John Guardo, NPR News
Yogi Berra in NPR's New York City bureau.
Cover of Berra's memoir, Ten Rings: My Championship Seasons (William Morrow, 2003)
In 1947, a rookie New York Yankees catcher named Lawrence Peter Berra was struggling behind the plate. Sports writers made fun of the squat, knock-kneed kid, and gave him the nickname "The Ape."
But over time Berra would grow to become a world-class player, and would earn another, better-known nickname: Yogi. He would share the dugout with some of the greatest players in baseball history, during the so-called "golden age" of baseball from the end of World War II to the early 1960s — Mickey Mantle, Joe DiMaggio, Whitey Ford and the other star players who carved out a Yankees dynasty.
As a Yankee catcher, Berra would win 10 championship rings — more than any other player of the 20th century. Berra collects a lifetime of stories in his new memoir of his time as a player, Ten Rings: My Championship Seasons. Berra recently spoke with NPR's Robert Siegel about his remarkable career as a Yankee — and why he is more often remembered the distinctive way he expressed himself off the field than for his prowess on the field.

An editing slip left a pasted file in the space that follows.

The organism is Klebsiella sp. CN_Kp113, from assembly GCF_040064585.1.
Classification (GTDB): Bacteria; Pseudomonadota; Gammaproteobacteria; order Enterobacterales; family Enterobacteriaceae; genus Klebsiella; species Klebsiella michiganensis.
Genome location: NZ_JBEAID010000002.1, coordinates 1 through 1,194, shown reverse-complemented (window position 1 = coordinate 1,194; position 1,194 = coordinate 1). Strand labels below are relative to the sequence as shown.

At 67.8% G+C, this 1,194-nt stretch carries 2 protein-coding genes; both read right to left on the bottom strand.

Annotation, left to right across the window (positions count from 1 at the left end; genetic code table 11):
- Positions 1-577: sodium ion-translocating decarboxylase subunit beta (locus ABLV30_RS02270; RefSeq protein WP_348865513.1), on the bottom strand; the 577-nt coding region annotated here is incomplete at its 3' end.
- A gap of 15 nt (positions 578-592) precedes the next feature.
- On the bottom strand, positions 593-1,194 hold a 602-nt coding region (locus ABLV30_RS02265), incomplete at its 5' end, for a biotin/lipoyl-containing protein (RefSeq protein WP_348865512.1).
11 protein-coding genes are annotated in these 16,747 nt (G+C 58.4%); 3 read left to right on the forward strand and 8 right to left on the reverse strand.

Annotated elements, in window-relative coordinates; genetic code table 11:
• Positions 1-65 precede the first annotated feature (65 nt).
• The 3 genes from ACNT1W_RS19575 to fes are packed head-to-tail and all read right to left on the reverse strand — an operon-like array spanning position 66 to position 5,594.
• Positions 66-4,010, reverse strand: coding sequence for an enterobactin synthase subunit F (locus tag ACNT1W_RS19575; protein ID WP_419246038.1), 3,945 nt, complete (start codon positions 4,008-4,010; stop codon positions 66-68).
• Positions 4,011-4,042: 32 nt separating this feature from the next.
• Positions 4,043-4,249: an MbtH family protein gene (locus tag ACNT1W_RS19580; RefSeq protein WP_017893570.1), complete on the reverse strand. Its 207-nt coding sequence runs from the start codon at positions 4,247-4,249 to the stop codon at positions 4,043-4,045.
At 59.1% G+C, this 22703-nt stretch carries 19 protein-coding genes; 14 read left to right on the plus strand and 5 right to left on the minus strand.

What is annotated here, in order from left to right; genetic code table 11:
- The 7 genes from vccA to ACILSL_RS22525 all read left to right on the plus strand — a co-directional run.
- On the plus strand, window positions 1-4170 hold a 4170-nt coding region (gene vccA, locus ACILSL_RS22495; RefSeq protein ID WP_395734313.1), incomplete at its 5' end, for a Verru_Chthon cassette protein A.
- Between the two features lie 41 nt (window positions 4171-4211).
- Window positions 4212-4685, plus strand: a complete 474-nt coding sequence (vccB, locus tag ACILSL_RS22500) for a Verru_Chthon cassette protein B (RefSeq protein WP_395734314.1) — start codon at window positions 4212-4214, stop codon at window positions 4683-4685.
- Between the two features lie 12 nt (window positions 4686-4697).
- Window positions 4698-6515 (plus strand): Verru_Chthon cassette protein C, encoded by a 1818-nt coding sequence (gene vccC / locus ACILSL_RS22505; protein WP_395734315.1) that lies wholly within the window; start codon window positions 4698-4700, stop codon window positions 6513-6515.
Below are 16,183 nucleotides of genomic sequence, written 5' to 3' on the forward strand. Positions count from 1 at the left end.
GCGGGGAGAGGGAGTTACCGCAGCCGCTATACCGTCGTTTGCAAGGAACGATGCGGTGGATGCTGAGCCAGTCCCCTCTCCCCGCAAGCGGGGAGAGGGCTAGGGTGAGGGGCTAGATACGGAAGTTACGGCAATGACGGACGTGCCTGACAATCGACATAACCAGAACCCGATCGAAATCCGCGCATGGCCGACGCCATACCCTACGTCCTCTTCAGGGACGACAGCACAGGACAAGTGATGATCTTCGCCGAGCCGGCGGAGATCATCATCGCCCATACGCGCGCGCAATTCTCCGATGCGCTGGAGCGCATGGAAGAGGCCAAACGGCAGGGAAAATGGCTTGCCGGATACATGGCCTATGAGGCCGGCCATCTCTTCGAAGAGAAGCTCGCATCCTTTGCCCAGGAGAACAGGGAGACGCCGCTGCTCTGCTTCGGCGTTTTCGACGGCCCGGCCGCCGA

In this excerpt from Ten Rings, Berra addresses that witty legacy — and how he would really like to be remembered:
"Maybe I was a little peculiar, because the writers and the public always considered me a funny guy, with my Yogi-isms and stuff. But that isn't quite the case, really. God knows, no one was ever more serious about the game than me. No one in baseball loved to compete more or worked harder to succeed. A lot of people thought I was a joke as a catcher, and for a while I was, but I think I turned out all right. Always, I was proud to be a Yankee, and all of my teammates were proud of that tradition, too. We all wanted to continue it. We all had to do our part, and I hope I did mine. Winning ten championships, having ten beautiful rings to signify each year, I also consider myself pretty lucky. I must've been born at the right time."